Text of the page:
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What frustrates Americans when visit Europe?
To know what Americans hate about Europe we must touch in some topics. If you thought the term “hate” sounded too aggressive, we can start by listing a few things that frustrate Americans a lot when visiting European territory:
- Signs. The lack of signs on expressways and freeways makes it difficult to know which roads you should take to go to such and such city, besides the fact that the road signs in the USA are different from those in Europe, creating confusion when driving.
- Small streets. The narrow streets of European cities are a great challenge for Americans to drive. In many of them, you can only drive on foot to get to the tourist attractions, so you’re bound to get tired and blistered feet.
- Bad parking. Those who insist on the car instead of public transport have a hard time with the car parks; they are small, which makes it difficult to get in/out, manoeuvre and so on, as well as being expensive.
- Driving a different vehicle. When you are used to driving in the right hand it is suddenly difficult to drive the vehicle on the left in England and other similar places.
- Little variety in the food. Despite the highly renowned cuisine, the eating experience is not always going to be good there; some flavours displease Americans, especially because of the small variety of options.
- Inflexibility in the recipes. Restaurants are often inflexible in their dishes, which makes it uncomfortable for those who have allergies to some ingredients, for example, or want some special ingredient.
- Lack of air conditioning. Accustomed to having A/C almost everywhere, it is terribly frustrating for an American to be in a hotel and not have that service available at a time of heat.
- Ice in drinks. Ice in water is really an American habit, having a hot drink without ice is horrible, especially when that drink is Coca-Cola or is very hot.
- Smokers. Not that Americans don’t smoke, but most hate the fact that you can’t get away from them in many places in Europe; the feeling is that there are smokers everywhere you go, no matter where.
- Crowded places. Tourism crowds the cities, especially the most famous ones. Although good for the economy, it is horrible to have places completely full.
What in fact do Americans hate about Europe?
Now when you talk about a real nuisance, these are the things that Americans definitely hate (or have a strong negative feeling about) when they go to Europe:
- Paid bathrooms. Yes, the fact that the toilets are not free is something that bothers Americans a lot. You won’t always have coins to pay for them, and not all of them are so well looked after.
- Paid water. Paying for water in restaurants or not having it in public places is another point that Americans turn up their noses at.
- Payment. American credit cards are Signature Priority, while Europe’s systems use PIN Priority EMV, this clash makes many payments impossible and has left many Americans in a tight spot when paying in Europe.
- Opening hours. American shops are usually open 24 hours a day and even on holidays. In Europe it doesn’t work like that. Whoever wants something at some after-hours time, even a taxi, will feel the stress in their veins from waiting so long.
- Metric system. Americans use a different system to the rest of the world practically, and as much as it’s a US problem, it’s annoying to always have to do conversions in Europe.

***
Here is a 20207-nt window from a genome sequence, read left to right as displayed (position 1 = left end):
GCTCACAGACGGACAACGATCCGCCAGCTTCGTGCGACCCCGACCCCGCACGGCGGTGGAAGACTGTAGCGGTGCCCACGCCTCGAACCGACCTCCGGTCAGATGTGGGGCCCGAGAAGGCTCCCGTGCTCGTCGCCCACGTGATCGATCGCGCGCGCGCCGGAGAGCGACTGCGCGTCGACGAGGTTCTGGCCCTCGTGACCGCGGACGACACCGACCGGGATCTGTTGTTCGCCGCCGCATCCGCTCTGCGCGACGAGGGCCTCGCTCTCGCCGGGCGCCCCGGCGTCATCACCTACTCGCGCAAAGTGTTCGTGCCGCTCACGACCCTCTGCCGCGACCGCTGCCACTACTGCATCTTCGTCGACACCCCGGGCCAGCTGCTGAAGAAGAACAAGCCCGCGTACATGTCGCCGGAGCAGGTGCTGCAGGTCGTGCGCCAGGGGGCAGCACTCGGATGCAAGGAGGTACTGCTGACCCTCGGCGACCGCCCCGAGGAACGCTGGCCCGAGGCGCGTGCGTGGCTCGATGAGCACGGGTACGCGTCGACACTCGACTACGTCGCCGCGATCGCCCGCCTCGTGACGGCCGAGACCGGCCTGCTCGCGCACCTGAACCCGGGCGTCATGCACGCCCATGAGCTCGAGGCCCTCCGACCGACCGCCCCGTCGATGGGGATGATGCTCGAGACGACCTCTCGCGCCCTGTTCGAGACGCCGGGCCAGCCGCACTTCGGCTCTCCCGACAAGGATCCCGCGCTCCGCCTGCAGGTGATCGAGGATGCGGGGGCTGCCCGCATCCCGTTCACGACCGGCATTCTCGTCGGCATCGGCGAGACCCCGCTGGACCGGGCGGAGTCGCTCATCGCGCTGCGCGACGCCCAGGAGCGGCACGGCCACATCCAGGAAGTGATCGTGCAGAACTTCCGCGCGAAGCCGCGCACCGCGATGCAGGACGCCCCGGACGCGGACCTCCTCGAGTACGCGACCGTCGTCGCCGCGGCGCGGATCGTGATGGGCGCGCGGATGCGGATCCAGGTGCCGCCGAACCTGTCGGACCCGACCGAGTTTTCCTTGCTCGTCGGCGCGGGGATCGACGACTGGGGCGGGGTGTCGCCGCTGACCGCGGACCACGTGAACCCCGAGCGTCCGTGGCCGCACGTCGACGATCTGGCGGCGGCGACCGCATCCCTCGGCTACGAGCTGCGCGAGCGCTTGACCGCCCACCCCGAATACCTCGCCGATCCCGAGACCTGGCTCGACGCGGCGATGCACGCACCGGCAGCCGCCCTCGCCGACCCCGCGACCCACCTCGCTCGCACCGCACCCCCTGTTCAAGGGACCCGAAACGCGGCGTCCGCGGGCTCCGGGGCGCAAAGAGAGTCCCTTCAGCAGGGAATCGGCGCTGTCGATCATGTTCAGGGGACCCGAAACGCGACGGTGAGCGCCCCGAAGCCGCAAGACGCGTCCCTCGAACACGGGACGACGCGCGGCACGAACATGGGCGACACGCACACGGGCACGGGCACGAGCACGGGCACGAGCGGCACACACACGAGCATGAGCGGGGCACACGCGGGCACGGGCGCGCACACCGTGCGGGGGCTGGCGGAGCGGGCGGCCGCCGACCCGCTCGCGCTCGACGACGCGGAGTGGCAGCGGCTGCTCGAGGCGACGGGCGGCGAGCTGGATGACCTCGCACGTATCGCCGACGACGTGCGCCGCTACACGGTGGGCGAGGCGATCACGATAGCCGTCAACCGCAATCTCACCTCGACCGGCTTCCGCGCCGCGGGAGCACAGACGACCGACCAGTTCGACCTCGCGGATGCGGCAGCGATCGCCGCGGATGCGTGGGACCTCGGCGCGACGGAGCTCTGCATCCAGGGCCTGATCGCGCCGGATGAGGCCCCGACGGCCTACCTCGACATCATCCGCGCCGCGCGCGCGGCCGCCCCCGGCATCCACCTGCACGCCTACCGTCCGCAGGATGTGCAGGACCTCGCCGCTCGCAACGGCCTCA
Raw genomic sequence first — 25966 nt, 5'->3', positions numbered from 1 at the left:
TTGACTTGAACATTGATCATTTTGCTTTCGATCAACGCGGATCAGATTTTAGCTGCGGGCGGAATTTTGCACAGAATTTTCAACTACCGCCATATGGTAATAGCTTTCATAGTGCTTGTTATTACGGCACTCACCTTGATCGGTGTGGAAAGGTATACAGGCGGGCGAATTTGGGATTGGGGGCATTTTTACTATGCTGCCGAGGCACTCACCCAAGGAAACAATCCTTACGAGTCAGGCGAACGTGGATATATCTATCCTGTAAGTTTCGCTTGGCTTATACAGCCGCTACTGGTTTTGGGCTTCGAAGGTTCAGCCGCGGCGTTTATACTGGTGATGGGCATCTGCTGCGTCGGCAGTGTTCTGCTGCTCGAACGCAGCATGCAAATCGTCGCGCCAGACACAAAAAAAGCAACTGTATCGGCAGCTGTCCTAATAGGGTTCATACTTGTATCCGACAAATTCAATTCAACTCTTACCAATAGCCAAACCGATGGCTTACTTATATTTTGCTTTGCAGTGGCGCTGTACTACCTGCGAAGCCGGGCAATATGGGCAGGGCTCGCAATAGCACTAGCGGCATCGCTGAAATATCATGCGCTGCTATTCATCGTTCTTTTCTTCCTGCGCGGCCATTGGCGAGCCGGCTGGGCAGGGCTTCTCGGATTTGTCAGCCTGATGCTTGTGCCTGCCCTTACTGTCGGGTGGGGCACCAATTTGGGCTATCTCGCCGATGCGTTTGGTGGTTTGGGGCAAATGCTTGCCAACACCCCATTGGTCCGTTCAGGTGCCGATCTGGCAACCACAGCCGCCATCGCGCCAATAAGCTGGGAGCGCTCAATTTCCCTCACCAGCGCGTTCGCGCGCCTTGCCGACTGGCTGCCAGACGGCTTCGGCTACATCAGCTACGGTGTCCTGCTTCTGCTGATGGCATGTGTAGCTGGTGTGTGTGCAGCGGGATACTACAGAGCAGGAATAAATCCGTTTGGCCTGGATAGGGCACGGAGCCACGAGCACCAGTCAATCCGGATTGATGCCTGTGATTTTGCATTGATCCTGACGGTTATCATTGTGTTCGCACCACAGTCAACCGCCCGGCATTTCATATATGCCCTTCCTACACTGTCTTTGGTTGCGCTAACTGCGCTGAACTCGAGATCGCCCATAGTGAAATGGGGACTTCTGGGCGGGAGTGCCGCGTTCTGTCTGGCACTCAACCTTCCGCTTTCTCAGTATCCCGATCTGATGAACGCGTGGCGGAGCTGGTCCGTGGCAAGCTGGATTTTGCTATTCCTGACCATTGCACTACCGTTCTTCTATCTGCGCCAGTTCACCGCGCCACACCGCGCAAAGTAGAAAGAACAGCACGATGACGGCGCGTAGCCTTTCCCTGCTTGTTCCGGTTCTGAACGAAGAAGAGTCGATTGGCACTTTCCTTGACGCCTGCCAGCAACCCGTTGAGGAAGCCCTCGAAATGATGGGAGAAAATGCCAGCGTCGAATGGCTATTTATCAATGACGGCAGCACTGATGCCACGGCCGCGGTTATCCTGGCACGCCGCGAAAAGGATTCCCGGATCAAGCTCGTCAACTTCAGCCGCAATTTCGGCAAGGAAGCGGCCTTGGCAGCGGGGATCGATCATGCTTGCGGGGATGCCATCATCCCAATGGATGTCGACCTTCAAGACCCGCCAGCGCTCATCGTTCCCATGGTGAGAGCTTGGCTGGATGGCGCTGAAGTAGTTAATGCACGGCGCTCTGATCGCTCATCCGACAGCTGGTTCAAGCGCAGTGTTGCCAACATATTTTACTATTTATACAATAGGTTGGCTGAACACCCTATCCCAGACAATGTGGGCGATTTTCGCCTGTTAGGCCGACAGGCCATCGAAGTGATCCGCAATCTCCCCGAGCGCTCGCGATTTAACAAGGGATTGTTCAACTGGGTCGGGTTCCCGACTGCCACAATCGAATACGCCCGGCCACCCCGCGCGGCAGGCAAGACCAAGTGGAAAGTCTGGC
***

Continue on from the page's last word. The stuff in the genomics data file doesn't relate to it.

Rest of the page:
- Rude interactions and service. This is a relative point, as many Americans report kind and friendly service while others are not so kind. It turns out that some social customs and habits give this impression and many Americans hate these situations.
What is the reason for the annoyance with European habits and customs?
Evidently, the culture shock. This is the main reason for the annoyance in the main situations mentioned. We even have an article about this: What was your biggest culture shock going to Europe?
European schedules usually prioritise quality of life for workers, whereas the US is the opposite. European summers are usually short-lived, so they don’t see a plausible justification for A/C installations; the US’s are and it’s practically impossible to be without.
The use of toilets in Europe is not considered a right as in the US, it is actually a customer service. Europeans are not in the habit of putting ice in the water, this is a trend unique to the USA. There are stereotypical views of Europeans about Americans (who laugh at inappropriate times) and Americans about Europeans (cold, unsociable people). The diffusion of these views affects their pre-judgments and consequently their interactions. The cuisine of European regions is mostly traditional; changes or adaptations are not welcome.
How can we try to mitigate the inconvenient situations?
Leaving ignorance aside. Don’t get me wrong, but not knowing the culture you are going to will lead to shock and strangeness; this can make your experience bad and even leave a bad impression of the country or even the continent.
Of course there will be things that will bother you, but knowing and preparing yourself for European cultures and habits before the trip can be a good solution that, besides everything, can save you from many bad situations. For example:
- If you know how to ask, you will have tap water in some restaurants.
- Access to the bathroom can be free of charge with kind requests in the local language.
- You can also change the priority of your card, not least because the system used in Europe is more up to date.
Therefore, we recommend that you research more about Europe and get to know its habits and customs; they might appeal to you. At least your shock won’t be so great when you visit.